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Tips to Save Time and Money Using VFX Technique

Many filmmakers think visual effects are a luxury reserved only for those big budget films. This is not the case, vfx is not just about robots and dinosaurs.

Using various vfx techniques today, visual effects could be a great tool not only for telling the story but also for saving time and money. Here we are going to list a few situations where vfx techniques can save you time and money.

Click on Below Video: 8 STEPS OF VISUAL EFFECTS

5 Tips to Save Time and Money Using VFX Technique

1. Set

Instead of building an entire set for shooting, you can only make the part of the set that the actors will interact with and leave the rest to visual effects. It will not only save time and money but also a lot of trouble such as getting a big sufficient space to arrange the setup.

This is where having some basic understanding of visual effects is valuable to know which parts are easier to build real and what is easier done in post.

The rule of thumb is anything the actor’s touch or walk on, or will have moving light and reflections or shadow should be built real.

Also, anything that is in the foreground of the shot should be real.

Watch the Below Video to See VFX Breakdown Show reels

2. Moving Vehicle

For filming actors in a moving vehicle such as a plane, car or trains, doing green screen window replacements are usually the best way to go.

For a driving car on the street, you need to pull the car which the actors are in by a truck so that the actors can concentrate on acting rather than driving.

You will need permission for filming on a public street and need to close off the street to other cars and pedestrians. It is a lot of work.

In the old days, most car scenes were filmed in front of a screen with footage of a street being projected on to it. For filming in a subway, you might need to apply an approval from the transit authorities.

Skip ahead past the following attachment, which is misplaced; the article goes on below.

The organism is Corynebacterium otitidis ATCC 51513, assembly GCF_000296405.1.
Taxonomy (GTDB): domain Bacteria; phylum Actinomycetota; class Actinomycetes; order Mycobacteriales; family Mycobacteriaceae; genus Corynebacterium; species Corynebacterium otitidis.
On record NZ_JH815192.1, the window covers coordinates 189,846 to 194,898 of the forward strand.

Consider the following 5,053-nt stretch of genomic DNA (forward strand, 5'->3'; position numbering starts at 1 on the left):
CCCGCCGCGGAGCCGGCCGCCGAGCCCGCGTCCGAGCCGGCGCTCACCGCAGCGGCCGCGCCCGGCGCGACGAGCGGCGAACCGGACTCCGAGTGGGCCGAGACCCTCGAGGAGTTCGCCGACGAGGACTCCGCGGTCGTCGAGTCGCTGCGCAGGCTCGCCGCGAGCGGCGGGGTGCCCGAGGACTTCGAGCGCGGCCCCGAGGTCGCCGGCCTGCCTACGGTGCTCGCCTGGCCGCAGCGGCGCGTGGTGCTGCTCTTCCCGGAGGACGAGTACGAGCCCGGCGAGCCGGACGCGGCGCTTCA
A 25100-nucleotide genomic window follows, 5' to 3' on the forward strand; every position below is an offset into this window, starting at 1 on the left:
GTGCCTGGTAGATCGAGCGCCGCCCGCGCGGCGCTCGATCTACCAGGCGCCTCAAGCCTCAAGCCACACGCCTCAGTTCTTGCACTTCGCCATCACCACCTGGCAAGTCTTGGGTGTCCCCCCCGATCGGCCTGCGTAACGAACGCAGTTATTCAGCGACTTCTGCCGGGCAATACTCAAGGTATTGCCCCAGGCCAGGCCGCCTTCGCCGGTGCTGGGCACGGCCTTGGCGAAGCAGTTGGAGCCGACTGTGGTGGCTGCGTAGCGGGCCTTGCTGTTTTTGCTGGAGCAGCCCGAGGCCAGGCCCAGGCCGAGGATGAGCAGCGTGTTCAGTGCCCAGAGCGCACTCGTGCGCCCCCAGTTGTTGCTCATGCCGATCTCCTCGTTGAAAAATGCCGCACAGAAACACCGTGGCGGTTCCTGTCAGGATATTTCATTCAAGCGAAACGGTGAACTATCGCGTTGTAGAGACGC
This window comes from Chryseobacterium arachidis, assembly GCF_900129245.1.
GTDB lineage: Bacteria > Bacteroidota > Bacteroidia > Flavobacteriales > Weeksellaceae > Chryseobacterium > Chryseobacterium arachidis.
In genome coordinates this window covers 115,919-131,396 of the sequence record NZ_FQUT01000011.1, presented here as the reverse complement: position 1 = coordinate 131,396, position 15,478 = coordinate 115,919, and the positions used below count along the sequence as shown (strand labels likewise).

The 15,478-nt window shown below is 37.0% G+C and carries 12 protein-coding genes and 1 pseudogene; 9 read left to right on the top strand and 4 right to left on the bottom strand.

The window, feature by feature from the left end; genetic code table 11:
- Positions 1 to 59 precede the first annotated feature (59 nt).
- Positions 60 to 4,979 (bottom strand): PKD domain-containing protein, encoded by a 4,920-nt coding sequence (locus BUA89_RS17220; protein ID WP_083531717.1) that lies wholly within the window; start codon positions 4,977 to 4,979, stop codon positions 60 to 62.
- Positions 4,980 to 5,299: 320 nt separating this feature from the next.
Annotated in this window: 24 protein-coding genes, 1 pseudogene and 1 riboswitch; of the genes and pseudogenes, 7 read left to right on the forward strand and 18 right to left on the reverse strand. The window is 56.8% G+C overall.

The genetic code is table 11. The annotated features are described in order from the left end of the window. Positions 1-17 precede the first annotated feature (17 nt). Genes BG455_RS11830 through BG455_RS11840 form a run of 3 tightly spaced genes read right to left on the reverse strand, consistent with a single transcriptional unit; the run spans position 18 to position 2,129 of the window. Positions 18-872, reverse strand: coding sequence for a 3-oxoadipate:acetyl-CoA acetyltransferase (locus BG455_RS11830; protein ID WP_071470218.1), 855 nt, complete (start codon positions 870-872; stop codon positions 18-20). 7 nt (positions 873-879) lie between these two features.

Filming in a flying plane will be even more trouble and expense. In those situations, vfx save a lot of trouble and money for you.

Click on below Video: Green Screen VFX Break Down

3. Climate Control

Shooting in the night time, snowing or raining day is not only going to cost you more on renting more lights or paying overtime to the crew and actors, but it also gets you bad quality images that are not very useful.

The solution is shot in daytime or clear weather and applying rain or snow elements and color correction in post.

It is known as shooting day for night.

Click on Below Video: CGI VFX Compositing: “Atmospheric Fog”

4. Fire

Lighting set on fire is risky and dangerous. You never want to see anybody on set get hurt you don’t want to put yourself in the risk of only have one chance to get the shot right.

Using gasoline fire will take a lot of time put out and reset the shot. An experienced vfx supervisor advises you to film the fire separately as an element, and the vfx team can composite it into the shot later.

That will be quick and cheap. An old visual effects trick to put a piece of glass in front of the camera at a 45-degree angle and have a fire off to the side reflecting into the glass giving the appearance that the set on fire.

Click on Below Link: CGI VFX: “Burning House Tutorial”

5. Location

There are a lot of films shot in Canada, but the stories are set in somewhere else. The reason for doing this is because filmmakers want to take benefit of tax benefits or lower overhead provided by some countries or states. In this case, you only need to do few shots showing some famous landmarks to let the audiences know where the story is taking place.

Sending a crew over to another city for a few shots take a lot of time and money plus it hard to manage.

Using VFX, this might be easily replaced with a few matte paintings or building replacements.

Another situation is you have an interior of a house where a lot of scenes will be shot, but you don’t like the street view or window view. Instead of trying to find another location, putting a green screen on the windows and replacing the window view could be a good solution.

Some remote locations like Alaska or the desert, or forest are too difficult to transport the entire crew too. In this case, matte painting is a good way to go.

Click on Below Video: What Movies Really Look Like